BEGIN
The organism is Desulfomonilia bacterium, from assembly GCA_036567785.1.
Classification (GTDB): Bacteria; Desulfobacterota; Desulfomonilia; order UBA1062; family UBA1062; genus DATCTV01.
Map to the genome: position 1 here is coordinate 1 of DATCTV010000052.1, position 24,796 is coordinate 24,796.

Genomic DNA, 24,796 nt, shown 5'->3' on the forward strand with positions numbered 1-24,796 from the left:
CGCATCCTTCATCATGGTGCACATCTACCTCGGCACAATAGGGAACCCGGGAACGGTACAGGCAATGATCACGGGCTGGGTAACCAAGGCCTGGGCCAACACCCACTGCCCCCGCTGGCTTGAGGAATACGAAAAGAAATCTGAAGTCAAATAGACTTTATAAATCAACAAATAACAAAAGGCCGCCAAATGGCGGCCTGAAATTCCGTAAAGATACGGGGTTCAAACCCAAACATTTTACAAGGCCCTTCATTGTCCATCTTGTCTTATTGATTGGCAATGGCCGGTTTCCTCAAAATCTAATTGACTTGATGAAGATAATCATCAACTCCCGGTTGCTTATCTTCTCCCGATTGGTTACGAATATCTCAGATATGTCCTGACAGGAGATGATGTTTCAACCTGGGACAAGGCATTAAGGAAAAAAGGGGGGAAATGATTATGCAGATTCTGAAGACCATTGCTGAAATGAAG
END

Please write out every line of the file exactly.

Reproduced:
The organism is Desulfomonilia bacterium, from assembly GCA_036567785.1.
Classification (GTDB): Bacteria; Desulfobacterota; Desulfomonilia; order UBA1062; family UBA1062; genus DATCTV01.
Map to the genome: position 1 here is coordinate 1 of DATCTV010000052.1, position 24,796 is coordinate 24,796.

Genomic DNA, 24,796 nt, shown 5'->3' on the forward strand with positions numbered 1-24,796 from the left:
CGCATCCTTCATCATGGTGCACATCTACCTCGGCACAATAGGGAACCCGGGAACGGTACAGGCAATGATCACGGGCTGGGTAACCAAGGCCTGGGCCAACACCCACTGCCCCCGCTGGCTTGAGGAATACGAAAAGAAATCTGAAGTCAAATAGACTTTATAAATCAACAAATAACAAAAGGCCGCCAAATGGCGGCCTGAAATTCCGTAAAGATACGGGGTTCAAACCCAAACATTTTACAAGGCCCTTCATTGTCCATCTTGTCTTATTGATTGGCAATGGCCGGTTTCCTCAAAATCTAATTGACTTGATGAAGATAATCATCAACTCCCGGTTGCTTATCTTCTCCCGATTGGTTACGAATATCTCAGATATGTCCTGACAGGAGATGATGTTTCAACCTGGGACAAGGCATTAAGGAAAAAAGGGGGGAAATGATTATGCAGATTCTGAAGACCATTGCTGAAATGAAG